In interpreting the meanings of the three colonial treaties, the Commission followed principles of international law as practiced by the International Court of Justice (ICJ). The Commission stated that it will "apply the general rule that a treaty is to be interpreted in good faith in accordance with the ordinary meaning to be given in the terms of the treaty in their context and in the light of its object and purpose."11 It also applied the closely related doctrine of "contemporaneity." That is to say, the treaty should be interpreted by reference to the circumstances prevailing when the treaty was concluded.

With regard to the stipulation of "applicable international law," the Commission also found support in "rules of customary international law" that had relevance to the case, especially in border dispute cases adjudicated by ICJ. (For example, the 1969 border dispute between Argentina and Chile, the 1999 dispute over an island between Botswana and Namibia.) In particular, the Commission also found as 'applicable international law' the role of subsequent practice or conduct. This asks the question: Has the conduct of the parties, subsequent to the treaties been such that it has rendered some provisions of the treaty to become not relevant? A closely related application of 'applicable international law' used by the Commission is, where one party admits or accepts the right of the other party. Thus, contrary to Clapham's claim, the Commission did consider 'applicable international laws' in its decision.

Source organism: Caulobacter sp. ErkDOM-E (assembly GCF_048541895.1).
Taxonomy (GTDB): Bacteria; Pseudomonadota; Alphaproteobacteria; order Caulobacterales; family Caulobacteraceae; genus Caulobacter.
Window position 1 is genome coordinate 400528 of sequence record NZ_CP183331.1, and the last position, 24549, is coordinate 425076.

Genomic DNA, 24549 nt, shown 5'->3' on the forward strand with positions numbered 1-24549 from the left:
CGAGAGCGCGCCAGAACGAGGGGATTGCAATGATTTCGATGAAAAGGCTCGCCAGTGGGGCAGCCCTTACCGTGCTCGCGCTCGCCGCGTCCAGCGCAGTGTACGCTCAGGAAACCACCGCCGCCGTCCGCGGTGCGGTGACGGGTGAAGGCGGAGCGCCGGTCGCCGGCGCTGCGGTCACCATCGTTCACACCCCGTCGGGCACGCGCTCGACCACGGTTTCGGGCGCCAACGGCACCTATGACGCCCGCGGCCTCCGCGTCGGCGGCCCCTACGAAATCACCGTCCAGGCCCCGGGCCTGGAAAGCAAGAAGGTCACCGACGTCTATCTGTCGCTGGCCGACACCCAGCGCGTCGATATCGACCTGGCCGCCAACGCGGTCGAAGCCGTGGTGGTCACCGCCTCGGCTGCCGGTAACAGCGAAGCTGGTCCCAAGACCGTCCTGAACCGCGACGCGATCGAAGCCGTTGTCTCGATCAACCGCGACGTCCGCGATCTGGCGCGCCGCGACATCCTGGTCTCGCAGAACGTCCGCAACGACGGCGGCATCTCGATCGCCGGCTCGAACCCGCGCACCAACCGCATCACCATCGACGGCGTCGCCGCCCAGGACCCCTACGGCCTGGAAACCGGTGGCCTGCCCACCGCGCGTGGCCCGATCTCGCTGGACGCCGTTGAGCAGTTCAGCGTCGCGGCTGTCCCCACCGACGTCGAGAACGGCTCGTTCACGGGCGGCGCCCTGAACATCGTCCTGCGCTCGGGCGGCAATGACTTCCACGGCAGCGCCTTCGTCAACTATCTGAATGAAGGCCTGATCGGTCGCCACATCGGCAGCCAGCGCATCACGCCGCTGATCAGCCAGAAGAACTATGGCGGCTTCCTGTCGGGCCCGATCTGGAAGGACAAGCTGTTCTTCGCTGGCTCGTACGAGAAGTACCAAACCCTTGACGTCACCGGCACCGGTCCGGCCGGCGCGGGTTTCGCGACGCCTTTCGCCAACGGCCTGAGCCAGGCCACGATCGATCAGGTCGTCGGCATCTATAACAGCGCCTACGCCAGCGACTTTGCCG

Another very important provision of the Algiers Agreement was that "The parties agree that the delimitation and demarcation determinations of the Commission shall be final and binding. Each party shall respect the border so determined, as well as the territorial integrity and sovereignty of the other party."(Art.4 (15) (emphasis added).